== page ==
5 Hip Pain Symptoms that may be Serious


If physical activity plays an important role in your lifestyle, you have no doubt had your share of aches and pains, and most go away on their own. But habitually ignoring pain may cause you to overlook important symptoms that signal a serious degenerative condition that should be treated. Certain types of hip pain in particular can indicate a worsening overuse injury that could become debilitating if ignored.

Hip Anatomy and Function

As a large ball-and-socket joint, your hip joint has the unique ability to move in multiple planes, with a broad range of motion. Designed for repetitive motion, proper hip function depends on good pelvic stability and a strong core. As part of the lower kinetic chain, the hip can be affected by misalignments of the knee and ankle, and vice versa. Because of its proximity to the lumbar spine, hip dysfunction can cause low back pain.

The hip joint is formed by the head of the femur serving as the ball, and the acetabulum of the pelvis forming the socket. The joint is held securely in place by ligaments. The hip joint capsule is lined with a synovial membrane that produces synovial fluid for lubrication of the joint. Fluid-filled bursa sacs cushion areas of friction between muscles, tendons, and bones. The pelvic and thigh bones are covered with cartilage at the ends for further protection. However, overuse and aging can lead to wear and tear that reduces function and causes pain in the groin and hip.


Symptoms that may Signal Trouble

After vigorous exercise, it is not uncommon to experience delayed onset muscle soreness in the hip region, which usually diminishes and disappears in a few days’ time. However, chronic pain that persists for weeks or months should not be ignored. What begins as a minor overuse injury can escalate to a major problem if left untreated.

Pay particular attention to these five hip pain symptoms:

  • Pain that persists for longer than a month
  • Pain radiating from the hip to the groin
  • Hip and/or groin pain during physical activity, sitting, sleeping or driving
  • Hip and/or groin pain with leg lifts or hip flexion
  • Reduced hip range of motion and stiffness in the joint

These symptoms can indicate a number of conditions, many of which can be treated and remedied with physical therapy in the early stages. The longer you put off treatment, the more difficult it will be to rehabilitate a damaged hip.

Hip Pain Specialist in NYC

If you are experiencing ongoing hip pain symptoms, the physical therapy team at NYDNR can put you on the road to recovery. We use cutting edge technologies and innovative therapies that cannot be found in most rehab clinics.

Some of our rehab tools include:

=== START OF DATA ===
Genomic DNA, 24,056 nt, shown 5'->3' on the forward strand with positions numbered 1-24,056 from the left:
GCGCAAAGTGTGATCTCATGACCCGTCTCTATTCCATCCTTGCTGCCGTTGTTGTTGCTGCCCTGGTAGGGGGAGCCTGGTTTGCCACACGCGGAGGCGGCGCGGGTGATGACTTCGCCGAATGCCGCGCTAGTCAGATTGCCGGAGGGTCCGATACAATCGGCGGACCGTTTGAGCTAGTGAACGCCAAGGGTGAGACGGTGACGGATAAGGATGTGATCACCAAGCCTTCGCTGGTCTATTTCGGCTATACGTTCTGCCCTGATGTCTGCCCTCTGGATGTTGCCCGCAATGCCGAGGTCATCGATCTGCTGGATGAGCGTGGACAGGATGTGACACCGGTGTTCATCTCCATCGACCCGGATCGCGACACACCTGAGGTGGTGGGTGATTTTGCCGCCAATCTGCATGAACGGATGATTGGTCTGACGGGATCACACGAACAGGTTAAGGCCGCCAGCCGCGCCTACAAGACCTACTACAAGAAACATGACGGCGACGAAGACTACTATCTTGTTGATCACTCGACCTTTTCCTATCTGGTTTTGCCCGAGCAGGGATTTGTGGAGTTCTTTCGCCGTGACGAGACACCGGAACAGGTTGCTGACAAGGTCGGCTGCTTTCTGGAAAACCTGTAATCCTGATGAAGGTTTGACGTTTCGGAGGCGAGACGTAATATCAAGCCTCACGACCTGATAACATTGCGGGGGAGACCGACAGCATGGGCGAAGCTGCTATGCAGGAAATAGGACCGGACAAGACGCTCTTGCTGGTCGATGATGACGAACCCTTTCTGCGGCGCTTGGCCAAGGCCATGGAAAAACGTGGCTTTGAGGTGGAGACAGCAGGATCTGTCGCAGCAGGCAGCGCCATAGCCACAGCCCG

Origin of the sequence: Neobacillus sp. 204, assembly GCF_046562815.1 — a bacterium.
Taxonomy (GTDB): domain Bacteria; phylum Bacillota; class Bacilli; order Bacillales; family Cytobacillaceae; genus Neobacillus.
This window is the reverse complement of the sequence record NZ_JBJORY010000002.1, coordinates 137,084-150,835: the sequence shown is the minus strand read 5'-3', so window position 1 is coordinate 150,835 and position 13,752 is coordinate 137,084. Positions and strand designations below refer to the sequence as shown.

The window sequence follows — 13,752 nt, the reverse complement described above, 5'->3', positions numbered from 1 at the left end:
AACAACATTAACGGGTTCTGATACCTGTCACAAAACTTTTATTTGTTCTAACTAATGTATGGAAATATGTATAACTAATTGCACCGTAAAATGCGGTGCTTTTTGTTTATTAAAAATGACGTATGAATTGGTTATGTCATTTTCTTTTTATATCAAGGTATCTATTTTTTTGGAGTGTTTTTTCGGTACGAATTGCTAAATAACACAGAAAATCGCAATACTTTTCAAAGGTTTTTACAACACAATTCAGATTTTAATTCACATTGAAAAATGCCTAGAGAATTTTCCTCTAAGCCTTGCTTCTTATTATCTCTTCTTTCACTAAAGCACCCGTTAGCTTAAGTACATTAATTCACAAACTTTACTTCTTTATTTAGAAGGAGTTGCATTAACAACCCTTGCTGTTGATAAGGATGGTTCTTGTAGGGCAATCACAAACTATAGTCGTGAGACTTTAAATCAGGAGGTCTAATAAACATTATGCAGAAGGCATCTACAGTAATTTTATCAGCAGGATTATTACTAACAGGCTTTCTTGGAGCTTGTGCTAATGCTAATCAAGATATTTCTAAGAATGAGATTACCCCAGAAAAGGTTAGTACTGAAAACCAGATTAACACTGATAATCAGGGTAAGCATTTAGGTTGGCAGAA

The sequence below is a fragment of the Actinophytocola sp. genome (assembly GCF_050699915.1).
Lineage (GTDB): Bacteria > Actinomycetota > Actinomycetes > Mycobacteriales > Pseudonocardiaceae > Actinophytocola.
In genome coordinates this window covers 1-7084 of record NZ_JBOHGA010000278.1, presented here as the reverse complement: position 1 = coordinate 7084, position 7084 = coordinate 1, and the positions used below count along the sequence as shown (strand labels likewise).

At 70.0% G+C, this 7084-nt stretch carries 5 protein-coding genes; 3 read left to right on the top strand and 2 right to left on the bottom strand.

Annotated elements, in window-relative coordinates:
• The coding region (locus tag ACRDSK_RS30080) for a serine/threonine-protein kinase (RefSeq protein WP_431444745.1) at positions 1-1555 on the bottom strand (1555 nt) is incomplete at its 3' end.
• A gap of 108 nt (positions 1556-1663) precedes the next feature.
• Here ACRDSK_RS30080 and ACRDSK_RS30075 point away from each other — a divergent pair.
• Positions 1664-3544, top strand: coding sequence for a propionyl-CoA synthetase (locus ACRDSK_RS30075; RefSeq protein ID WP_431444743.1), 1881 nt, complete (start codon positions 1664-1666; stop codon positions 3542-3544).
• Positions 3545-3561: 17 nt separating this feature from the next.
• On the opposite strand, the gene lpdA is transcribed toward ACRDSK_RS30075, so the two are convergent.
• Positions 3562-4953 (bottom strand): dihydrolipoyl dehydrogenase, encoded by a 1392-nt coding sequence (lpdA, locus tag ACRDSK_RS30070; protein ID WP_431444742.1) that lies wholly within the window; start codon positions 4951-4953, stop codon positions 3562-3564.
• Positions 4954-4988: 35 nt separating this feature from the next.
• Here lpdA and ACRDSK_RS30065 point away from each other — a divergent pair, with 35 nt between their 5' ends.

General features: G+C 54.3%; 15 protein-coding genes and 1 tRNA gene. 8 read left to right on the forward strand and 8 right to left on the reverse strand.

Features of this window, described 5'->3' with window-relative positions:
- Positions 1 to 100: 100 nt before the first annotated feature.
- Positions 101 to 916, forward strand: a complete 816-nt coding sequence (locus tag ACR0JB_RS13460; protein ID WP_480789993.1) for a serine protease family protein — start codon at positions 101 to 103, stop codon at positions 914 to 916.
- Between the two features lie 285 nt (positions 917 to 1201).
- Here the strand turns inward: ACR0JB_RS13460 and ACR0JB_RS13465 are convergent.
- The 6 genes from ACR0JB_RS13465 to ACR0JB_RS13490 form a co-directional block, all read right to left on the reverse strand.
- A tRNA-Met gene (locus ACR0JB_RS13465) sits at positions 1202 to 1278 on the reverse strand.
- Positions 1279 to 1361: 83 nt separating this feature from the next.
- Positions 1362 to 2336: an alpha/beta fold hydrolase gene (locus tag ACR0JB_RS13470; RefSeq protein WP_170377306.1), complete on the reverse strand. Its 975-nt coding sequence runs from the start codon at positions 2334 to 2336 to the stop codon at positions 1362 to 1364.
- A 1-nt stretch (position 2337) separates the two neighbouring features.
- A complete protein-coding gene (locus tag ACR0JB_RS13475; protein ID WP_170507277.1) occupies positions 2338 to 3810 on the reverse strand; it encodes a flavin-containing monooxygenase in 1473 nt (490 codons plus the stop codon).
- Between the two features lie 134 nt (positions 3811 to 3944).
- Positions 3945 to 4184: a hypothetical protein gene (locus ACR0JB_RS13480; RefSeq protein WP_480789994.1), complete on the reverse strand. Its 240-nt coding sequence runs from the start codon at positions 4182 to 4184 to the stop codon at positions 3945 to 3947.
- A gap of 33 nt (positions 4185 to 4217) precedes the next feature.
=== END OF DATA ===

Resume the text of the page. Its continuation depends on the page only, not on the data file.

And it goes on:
Contact NYDNR today, and let us help you reach your peak potential for performance and function.



A clinical exam and diagnostic ultrasound imaging can help your therapist pinpoint the exact location and cause of your hip and groin pain.

Ultrasound enables you and your therapist to view the hip and groin region in real time, while in motion. In addition to ultrasound, video gait analysis can help us identify faulty movement mechanics that contribute to hip and groin pain. Once the exact cause is determined, an effective treatment plan can be initiated.


Please explore more advanced diagnostic option unavailable anywhere else:


In this instance, an athlete was originally diagnosed with minor quadriceps muscle strain and was treated for four weeks, with unsatisfactory results. When he came to our clinic, the muscle was not healing, and the patients’ muscle tissue had already begun to atrophy.

Upon examination using MSUS, we discovered that he had a full muscle thickness tear that had been overlooked by his previous provider. To mitigate damage and promote healing, surgery should have been performed immediately after the injury occurred. Because of misdiagnosis and inappropriate treatment, the patient now has permanent damage that cannot be corrected.

The most important advantage of Ultrasound over MRI imaging is its ability to zero in on the symptomatic region and obtain imaging, with active participation and feedback from the patient. Using dynamic MSUS, we can see what happens when patients contract their muscles, something that cannot be done with MRI. From a diagnostic perspective, this interaction is invaluable.

Dynamic ultrasonography examination demonstrating
the full thickness tear and already occurring muscle atrophy
due to misdiagnosis and not referring the patient
to proper diagnostic workup

Demonstration of how very small muscle defect is made and revealed
to be a complete tear with muscle contraction
under diagnostic sonography (not possible with MRI)


Complete tear of rectus femoris
with large hematoma (blood)


Separation of muscle ends due to tear elicited
on dynamic sonography examination

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